Favourable view of Muslims on the rise in France, poll says
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French citizens increasingly have a positive view of Muslims, according to a Pew Research Center survey, a trend that remained unchanged in the months since Islamist attacks on Charlie Hebdo magazine and a kosher market in January.
Seventy-six percent of French surveyed said they have a favourable view of Muslims in their country, four percentage points higher than last year, according to the survey published on June 2, five months after Islamist terrorists killed 17 people in attacks in and around Paris.
The attacks sparked debate among journalists, public officials and ordinary citizens on France’s treatment of its 5 million Muslims, raising questions about the lack of integration and potential for radicalisation in Europe’s largest Muslim community. And public opinion on Muslims has remained constant, the survey found, even becoming more positive.
“There has been no backlash against Muslims in French public opinion,” the author of the research, Richard Wike, said in the report.
Moreover, the number of French people who shared strong positive feelings for the group is also up. More respondents have a very favourable view of Muslims than before, with that number surging from 14 percent last year to 25 percent today.
While those on France’s political left tend to have more favourable views of Muslims than the right, attitudes toward the minority community have grown more positive across the ideological spectrum.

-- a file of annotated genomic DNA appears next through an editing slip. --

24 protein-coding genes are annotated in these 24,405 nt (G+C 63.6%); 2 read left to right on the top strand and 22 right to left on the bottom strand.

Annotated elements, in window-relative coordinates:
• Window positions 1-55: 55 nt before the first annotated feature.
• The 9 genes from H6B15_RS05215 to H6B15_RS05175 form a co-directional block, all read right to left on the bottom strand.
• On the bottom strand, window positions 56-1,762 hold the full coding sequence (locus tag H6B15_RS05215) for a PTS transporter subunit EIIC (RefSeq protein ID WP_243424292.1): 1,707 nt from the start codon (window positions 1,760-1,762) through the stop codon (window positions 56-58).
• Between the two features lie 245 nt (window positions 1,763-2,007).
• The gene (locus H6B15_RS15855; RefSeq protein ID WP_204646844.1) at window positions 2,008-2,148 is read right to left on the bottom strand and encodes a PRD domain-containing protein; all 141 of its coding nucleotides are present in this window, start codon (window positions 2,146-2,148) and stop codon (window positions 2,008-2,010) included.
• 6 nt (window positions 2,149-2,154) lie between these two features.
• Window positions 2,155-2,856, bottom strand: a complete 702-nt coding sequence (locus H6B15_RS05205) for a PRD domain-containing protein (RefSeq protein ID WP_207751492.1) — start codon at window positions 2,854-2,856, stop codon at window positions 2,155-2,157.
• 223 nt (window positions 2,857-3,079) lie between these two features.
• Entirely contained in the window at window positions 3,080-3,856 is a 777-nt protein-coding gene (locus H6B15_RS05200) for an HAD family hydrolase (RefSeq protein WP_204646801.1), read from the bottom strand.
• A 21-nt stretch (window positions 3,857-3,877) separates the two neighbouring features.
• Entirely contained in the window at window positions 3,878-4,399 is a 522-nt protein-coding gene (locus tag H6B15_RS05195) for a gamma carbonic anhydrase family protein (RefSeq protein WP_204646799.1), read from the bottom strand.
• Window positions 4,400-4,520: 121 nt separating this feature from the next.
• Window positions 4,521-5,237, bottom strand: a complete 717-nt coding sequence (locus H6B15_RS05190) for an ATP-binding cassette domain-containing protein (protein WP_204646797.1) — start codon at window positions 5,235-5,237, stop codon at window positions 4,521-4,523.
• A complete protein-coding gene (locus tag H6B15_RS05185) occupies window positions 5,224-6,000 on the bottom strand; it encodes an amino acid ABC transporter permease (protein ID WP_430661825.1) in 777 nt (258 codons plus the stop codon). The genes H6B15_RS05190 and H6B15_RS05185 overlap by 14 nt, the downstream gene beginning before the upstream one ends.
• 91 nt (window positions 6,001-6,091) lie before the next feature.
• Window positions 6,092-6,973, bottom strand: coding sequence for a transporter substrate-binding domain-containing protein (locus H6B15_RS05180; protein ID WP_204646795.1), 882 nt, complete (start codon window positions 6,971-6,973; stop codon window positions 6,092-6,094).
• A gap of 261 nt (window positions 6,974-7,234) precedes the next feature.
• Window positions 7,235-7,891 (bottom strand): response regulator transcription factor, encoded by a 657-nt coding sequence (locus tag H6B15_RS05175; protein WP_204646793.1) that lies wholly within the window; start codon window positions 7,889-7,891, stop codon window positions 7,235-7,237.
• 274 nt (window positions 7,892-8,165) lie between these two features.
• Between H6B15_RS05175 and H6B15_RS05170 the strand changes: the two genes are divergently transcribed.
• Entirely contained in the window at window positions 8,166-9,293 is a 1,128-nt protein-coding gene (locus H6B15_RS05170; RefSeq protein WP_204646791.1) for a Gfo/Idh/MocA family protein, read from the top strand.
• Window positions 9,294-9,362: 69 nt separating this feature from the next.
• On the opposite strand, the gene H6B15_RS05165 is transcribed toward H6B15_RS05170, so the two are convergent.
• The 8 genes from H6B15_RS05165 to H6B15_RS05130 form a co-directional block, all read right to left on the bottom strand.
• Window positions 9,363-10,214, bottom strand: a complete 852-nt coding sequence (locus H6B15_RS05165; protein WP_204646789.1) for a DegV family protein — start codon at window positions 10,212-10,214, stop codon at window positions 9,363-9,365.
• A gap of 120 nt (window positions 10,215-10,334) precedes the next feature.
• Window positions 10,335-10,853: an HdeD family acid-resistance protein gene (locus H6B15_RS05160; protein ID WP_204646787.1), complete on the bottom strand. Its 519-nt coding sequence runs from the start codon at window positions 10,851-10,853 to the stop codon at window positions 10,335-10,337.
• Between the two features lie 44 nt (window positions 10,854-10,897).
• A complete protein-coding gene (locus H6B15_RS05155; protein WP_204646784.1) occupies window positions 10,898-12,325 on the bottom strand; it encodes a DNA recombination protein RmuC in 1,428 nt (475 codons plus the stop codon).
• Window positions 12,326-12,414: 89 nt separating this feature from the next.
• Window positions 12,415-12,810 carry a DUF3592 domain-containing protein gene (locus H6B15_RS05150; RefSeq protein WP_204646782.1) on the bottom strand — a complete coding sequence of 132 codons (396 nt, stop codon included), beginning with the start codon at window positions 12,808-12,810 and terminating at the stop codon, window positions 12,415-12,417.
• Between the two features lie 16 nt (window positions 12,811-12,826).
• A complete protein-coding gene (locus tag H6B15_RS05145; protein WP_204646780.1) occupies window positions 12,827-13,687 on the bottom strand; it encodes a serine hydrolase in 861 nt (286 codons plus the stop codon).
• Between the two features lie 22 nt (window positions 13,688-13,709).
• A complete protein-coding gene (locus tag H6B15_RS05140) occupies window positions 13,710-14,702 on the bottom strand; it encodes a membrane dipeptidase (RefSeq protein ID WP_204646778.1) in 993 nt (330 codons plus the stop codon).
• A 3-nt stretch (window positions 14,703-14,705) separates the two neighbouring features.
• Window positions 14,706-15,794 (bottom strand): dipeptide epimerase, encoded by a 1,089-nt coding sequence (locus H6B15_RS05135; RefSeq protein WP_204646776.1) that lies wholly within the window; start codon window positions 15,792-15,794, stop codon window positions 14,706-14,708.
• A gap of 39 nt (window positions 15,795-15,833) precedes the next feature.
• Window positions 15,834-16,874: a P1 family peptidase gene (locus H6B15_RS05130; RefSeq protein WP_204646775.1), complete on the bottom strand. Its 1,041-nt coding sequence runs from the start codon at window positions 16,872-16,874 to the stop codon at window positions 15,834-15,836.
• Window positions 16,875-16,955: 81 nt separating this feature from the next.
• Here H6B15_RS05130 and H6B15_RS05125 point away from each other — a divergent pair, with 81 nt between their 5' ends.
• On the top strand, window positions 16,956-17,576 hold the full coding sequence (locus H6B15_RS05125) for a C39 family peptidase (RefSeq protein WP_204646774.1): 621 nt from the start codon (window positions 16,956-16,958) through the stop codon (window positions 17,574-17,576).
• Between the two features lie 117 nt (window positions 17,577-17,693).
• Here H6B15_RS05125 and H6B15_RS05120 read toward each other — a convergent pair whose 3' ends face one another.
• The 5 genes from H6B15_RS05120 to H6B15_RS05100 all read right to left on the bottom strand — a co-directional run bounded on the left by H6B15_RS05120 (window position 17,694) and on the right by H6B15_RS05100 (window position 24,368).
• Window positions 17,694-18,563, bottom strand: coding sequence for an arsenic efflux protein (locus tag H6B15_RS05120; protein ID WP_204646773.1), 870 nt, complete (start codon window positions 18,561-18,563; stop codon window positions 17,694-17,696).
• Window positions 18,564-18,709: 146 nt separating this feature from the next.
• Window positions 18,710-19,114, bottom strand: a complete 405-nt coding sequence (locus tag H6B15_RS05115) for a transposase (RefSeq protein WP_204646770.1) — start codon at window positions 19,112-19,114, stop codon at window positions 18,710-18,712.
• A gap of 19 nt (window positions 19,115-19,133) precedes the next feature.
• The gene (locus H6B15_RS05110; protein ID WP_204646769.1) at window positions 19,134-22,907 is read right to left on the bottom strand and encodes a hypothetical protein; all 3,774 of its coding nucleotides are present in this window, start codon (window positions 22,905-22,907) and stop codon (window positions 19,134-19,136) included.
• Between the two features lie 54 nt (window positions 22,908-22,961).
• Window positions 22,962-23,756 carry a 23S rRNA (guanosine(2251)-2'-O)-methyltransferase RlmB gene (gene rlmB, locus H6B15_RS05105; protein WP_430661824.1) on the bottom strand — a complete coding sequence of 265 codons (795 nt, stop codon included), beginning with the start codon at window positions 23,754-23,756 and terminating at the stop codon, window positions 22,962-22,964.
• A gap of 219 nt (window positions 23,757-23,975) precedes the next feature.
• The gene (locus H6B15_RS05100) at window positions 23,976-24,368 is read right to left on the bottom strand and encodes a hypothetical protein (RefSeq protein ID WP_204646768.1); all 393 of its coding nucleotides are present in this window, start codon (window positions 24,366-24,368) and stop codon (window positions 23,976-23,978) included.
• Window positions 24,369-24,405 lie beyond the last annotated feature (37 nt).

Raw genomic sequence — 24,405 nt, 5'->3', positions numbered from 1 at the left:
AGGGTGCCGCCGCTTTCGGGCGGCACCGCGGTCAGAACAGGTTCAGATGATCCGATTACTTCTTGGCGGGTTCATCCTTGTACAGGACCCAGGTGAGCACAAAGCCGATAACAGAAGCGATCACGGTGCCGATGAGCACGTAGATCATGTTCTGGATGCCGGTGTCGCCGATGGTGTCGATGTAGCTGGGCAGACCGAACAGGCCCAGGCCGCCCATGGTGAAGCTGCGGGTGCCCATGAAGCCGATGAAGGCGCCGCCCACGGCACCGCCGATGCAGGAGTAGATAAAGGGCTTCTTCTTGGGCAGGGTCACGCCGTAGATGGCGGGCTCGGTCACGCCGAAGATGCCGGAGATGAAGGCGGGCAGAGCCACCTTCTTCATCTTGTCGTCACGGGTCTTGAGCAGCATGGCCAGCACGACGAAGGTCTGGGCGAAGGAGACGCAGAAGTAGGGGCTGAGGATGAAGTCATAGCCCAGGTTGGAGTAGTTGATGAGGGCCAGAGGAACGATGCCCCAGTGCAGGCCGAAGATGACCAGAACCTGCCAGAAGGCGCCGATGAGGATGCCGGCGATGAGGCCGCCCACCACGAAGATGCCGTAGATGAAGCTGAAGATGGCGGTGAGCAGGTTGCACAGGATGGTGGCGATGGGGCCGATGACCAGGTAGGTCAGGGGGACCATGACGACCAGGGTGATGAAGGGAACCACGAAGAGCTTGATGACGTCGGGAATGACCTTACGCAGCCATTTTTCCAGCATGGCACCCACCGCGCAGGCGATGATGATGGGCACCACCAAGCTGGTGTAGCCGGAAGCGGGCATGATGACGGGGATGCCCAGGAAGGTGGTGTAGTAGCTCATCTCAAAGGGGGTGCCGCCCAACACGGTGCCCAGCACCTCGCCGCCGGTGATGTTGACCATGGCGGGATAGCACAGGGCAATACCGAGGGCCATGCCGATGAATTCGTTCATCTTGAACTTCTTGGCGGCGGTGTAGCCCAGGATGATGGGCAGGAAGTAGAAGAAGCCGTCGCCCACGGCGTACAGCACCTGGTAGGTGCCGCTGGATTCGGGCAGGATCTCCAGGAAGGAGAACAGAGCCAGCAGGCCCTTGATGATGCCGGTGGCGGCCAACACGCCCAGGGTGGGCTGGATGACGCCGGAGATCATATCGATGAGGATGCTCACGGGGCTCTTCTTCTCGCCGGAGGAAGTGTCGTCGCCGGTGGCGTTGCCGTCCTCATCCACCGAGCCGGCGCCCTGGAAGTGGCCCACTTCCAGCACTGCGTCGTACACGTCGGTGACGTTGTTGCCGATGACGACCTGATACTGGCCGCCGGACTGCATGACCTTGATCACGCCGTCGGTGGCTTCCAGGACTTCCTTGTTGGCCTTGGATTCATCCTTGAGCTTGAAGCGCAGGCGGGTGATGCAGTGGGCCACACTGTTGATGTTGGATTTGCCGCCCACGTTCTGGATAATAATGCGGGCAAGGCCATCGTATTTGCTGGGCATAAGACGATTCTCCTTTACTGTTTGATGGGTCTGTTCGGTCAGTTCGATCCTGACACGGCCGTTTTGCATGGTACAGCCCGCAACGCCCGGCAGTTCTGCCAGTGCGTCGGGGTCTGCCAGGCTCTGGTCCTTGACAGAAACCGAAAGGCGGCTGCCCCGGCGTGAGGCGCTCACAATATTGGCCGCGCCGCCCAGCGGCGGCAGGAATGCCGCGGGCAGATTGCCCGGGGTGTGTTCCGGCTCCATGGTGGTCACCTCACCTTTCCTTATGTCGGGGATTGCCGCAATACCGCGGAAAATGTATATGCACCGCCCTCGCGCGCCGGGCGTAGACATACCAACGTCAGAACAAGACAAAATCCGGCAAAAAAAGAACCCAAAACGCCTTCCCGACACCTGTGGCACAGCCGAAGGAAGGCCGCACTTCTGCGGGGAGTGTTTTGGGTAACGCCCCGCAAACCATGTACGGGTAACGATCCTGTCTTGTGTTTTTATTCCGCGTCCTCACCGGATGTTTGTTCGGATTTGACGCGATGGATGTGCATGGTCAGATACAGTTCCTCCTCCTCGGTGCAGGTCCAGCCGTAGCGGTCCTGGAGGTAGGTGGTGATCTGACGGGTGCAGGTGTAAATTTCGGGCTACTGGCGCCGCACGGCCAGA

Wike attributes this, in part, to widespread calls for national unity in the aftermath of the January attacks and statements by leaders like French President François Hollande that underscored that violent extremists do not represent Islam.
Wike also suggests that the media might have helped shape a positive public opinion by criticising stereotypes of Muslims and drawing attention to the violations of their civil liberties.
The Pew survey on France was based on telephone interviews of adults with a sample size of 1,001 people and a margin of error of 3.4 percentage points.
The results stand in stark contrast to apparently retaliatory acts against Muslims, which more than doubled in the aftermath of the January attacks.
The Collective Against Islamophobia in France identified more than 120 “Islamophobic” acts, including 30 attacks against places of worship, in the three weeks following the Islamist militants’ rampage at satirical journal Charlie Hebdo and a Jewish supermarket.
Another study cited in the Global Observatory publication suggested that the French have a basic bias against Muslims that is only likely to rise with the projected increase in the proportion of Muslims in France, which in turn might feed further withdrawal of some Muslims from French society.
Even Pew report’s Wike warned that the respondents’ positive attitudes may not last long, and highlighted a historical parallel.
After Sept. 11, 2001 in the United States, favourable opinion of Muslims increased, he said. But this did not last and sympathy for American Muslims declined gradually.
Instead, Wike notes, the notion that Islam is more likely than other religions to encourage violence took hold.
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